Global warming, we say, shaking our heads, and bite into a hamburger.
World hunger, we sigh, grabbing another slice of pizza. What's wrong with this picture?
The fact is that there's nothing so pervasively damaging to our environment - and to world hunger - than eating animals. And until we connect the dots and change our habits, the problems will continue and worsen on many levels. It's up to all of us to start making a difference right from our own refrigerators.
The U.N.'s recent report on livestock and current environmental issues could hardly be more sobering: 'The livestock sector emerges as one of the top two or three most significant contributors to the most serious environmental problems, at every scale from local to global,' it declares. From pollution to water and land degradation, the predator is clear.
Global Warming Facts: We're used to blaming automobiles and factories for the greenhouse gases that are causes of climate change, and well we should. But the fact is, as the U.N. report notes, almost a fifth of those deadly emissions come from livestock - which, as Kathy Freston points out in a recent article, Vegetarian Is The New Prius, is more emissions 'than all the world's transportation combined'!
The amount of land used to grow crops to feed livestock is 10 times we need to grow crops for human consumption. As a result, land is in great demand, leading to the decimation of enormous swaths of rainforest and other wilderness. In fact, 70% of former Amazon rainforest is now used for pastureland. This is not only heartbreaking for the endangerment and extinction of countless species, it also means that the world's necessary oxygen filter is being destroyed, further jeopardizing our air quality. And the burning of these forests means the expulsion of all the toxins and carbon dioxide they'd filtered, a terrible blow to our atmosphere.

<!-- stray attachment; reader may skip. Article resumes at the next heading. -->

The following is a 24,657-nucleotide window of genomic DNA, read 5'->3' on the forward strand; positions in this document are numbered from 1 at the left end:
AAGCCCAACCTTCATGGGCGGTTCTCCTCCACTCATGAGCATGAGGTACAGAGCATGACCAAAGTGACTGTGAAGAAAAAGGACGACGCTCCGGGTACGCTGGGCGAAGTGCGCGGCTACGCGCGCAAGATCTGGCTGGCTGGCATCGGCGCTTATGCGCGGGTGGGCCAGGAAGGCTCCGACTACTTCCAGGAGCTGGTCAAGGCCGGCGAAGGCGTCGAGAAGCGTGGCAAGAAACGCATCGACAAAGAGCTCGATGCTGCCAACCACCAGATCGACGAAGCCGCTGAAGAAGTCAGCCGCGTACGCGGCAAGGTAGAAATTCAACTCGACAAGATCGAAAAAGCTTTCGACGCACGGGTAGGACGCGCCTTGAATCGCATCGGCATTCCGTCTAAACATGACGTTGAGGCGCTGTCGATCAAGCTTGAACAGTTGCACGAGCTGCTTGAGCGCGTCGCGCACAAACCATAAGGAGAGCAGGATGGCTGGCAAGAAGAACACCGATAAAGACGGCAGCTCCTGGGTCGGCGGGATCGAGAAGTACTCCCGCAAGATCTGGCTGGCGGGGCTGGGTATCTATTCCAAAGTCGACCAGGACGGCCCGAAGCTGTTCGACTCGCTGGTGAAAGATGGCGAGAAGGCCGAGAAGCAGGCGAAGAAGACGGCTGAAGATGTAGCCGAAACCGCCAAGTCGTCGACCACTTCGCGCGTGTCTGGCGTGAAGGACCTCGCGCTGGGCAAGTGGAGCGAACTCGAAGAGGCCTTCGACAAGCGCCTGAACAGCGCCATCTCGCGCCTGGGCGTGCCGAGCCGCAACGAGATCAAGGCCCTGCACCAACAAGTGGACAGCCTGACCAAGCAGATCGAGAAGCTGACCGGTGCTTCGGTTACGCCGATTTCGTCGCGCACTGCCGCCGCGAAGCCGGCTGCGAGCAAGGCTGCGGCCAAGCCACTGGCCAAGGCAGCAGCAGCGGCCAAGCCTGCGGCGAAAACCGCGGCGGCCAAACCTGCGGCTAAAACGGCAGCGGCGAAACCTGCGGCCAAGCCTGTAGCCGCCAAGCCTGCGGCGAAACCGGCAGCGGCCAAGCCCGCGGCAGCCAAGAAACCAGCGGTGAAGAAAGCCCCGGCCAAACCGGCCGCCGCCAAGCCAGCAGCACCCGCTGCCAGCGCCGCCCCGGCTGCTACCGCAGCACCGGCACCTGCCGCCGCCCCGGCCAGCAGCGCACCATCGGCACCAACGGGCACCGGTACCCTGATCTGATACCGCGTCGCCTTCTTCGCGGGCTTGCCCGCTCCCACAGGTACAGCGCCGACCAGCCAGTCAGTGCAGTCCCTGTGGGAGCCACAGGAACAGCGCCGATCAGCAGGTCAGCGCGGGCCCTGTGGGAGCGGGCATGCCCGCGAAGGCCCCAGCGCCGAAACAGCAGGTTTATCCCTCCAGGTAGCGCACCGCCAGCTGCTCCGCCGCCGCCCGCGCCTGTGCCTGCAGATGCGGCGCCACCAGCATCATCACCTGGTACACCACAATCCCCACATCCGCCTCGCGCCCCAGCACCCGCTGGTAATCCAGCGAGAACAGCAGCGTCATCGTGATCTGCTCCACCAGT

At the same time, the runoff from factory farms has meant the degradation of water sources. Considering that scientists are alarmed at our water use and what it portends for future generations, the fact that factory farms account for the bulk of the water used in this country and then degrade remaining sources is certainly food for thought - no pun intended.
The energy used to keep us in cutlets is appalling. If you consider the feeding, housing, transporting, and slaughtering of animals, and then the packing and transporting of the flesh and products themselves, you're looking at a tremendous expense and degradation of natural resources. Hence Freston's note that 'Producing a calorie of meat protein means burning more than ten times as much fossil fuels - and spewing more than ten times as much heat-trapping carbon dioxide as does a calorie of plant protein.'
Issues of 'low food security' abound all over the world, including the U.S. But we have the power to make sure that every person on the planet is fed right now, as long as we trade in our hot dogs for veggie dogs. We need to bring our fields back to plant sources meant for humans, not livestock. These days, it's absurdly easy.
From fake chicken nuggets, hamburgers, cold cuts, sausages, even bratwurst, to Earth Balance buttery spread, to delicious soy, rice, oat, and almond milks, eating an animal-free diet is a pleasure. Cookbooks, websites, and organizations abound.
Your local mainstream supermarkets have healthy food sections that will make your next 'meatball' sub more delicious than your last - without the health, environmental, and moral implications involved. And health food stores and websites can give you even more variety and ideas on how to eat a tasty, satisfying diet that is kind to you and your planet.
Next time you pat yourself on the back for buying energy-efficient light bulbs or recycled paper products, don't stop there. Make that next pot of chili vegetarian, and order the pasta marinara or primavera at your favorite Italian restaurant. You'll do more for the environment than you would driving a Prius to the restaurant.
For more information and heavenly recipes, check out "Well Fed World GoVeg, Veg Cooking, Farm USA, and, for us epicureans, Vegan Chef. And, of course, while you're here, check out everything on Savvy Vegetarian!
About The Author: Gretchen Primack has been vegetarian since age 13. Her house is full of energy-efficient light bulbs, recycled paper products, and delicious vegetarian food! She teaches at Bard College (on campus and through the Bard Prison Initiative) and SUNY-Ulster, and serves on the board of Catskill Animal Sanctuary.